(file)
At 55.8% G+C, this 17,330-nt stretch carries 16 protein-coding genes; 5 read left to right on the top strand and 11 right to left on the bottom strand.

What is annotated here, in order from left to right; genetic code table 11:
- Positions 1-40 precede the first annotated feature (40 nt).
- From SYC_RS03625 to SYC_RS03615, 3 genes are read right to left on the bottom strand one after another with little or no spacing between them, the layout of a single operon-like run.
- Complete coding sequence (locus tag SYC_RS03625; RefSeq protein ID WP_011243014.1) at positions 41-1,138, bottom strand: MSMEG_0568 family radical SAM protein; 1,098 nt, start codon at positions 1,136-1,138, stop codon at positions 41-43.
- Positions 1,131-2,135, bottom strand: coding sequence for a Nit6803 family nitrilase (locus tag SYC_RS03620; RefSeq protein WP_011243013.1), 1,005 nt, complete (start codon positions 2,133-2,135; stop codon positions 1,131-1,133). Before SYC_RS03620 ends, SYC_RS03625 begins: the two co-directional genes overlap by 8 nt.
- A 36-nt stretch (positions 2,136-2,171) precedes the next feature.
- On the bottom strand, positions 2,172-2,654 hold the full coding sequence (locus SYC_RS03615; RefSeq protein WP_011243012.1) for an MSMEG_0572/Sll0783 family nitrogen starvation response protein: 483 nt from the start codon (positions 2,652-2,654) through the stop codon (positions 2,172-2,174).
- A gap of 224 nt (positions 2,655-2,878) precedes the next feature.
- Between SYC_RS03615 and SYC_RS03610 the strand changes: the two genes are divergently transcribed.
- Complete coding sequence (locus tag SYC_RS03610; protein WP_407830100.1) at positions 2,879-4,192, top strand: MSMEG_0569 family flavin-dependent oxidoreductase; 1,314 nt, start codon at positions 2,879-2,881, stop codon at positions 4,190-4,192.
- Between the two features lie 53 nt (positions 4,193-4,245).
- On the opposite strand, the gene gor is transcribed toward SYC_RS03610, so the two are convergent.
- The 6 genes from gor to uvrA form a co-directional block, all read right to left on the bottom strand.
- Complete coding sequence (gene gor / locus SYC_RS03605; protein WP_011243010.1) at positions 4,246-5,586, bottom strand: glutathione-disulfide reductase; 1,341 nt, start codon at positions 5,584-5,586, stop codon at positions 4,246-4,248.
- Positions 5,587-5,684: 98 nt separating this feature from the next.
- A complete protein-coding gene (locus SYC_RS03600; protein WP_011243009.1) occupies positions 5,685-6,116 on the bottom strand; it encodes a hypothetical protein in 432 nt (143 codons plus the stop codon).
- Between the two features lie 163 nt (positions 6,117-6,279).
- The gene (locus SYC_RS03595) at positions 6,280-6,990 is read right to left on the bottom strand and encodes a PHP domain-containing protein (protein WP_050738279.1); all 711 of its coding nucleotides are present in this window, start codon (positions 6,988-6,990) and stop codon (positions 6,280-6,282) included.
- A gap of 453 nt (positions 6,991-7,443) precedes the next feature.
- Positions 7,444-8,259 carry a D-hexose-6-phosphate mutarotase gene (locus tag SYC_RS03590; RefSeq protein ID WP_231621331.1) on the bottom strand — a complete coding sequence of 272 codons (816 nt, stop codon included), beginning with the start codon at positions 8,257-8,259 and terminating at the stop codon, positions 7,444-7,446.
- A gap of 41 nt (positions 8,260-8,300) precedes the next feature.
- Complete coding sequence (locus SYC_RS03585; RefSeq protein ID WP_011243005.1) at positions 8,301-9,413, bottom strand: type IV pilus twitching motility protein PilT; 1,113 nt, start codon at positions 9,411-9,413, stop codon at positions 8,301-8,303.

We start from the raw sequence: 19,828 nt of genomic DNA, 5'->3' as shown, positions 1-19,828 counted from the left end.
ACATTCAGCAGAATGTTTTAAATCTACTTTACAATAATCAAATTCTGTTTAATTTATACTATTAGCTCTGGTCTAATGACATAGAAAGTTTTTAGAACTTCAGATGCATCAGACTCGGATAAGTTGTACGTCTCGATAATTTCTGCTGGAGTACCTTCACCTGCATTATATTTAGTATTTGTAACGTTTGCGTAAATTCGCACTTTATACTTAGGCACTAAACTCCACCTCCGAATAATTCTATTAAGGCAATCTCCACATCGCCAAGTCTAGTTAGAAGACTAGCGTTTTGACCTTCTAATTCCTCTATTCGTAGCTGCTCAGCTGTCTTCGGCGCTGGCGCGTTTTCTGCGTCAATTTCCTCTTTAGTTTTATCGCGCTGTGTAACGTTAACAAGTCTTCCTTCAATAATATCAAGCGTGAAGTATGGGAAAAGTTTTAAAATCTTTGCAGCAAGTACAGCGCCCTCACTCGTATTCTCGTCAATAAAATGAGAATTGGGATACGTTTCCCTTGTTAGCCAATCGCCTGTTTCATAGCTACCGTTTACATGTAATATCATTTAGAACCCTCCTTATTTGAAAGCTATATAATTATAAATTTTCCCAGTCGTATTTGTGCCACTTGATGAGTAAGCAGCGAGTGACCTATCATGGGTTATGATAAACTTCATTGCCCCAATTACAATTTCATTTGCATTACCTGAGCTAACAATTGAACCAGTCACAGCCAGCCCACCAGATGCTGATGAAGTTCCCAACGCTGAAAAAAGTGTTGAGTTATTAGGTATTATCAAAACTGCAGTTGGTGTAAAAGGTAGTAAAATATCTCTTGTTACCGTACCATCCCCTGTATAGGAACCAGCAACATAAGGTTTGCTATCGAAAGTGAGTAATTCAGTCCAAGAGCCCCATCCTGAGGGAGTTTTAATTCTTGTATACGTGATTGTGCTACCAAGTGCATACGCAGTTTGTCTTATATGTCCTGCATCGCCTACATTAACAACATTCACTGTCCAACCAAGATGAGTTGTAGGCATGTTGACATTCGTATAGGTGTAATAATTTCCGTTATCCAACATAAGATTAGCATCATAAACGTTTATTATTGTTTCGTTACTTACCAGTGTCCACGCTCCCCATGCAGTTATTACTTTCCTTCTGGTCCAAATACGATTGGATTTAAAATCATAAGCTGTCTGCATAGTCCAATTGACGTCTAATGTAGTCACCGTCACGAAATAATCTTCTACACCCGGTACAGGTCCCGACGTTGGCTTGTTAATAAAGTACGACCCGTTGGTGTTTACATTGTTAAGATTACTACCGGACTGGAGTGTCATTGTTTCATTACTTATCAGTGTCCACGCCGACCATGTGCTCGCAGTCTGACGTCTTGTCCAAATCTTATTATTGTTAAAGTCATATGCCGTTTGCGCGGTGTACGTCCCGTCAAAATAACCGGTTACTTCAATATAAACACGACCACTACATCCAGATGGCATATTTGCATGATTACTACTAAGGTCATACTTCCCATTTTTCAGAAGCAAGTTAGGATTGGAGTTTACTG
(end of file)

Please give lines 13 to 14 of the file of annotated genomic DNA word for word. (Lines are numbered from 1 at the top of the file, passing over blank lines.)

- On the opposite strand, the gene gor is transcribed toward SYC_RS03610, so the two are convergent.
- The 6 genes from gor to uvrA form a co-directional block, all read right to left on the bottom strand.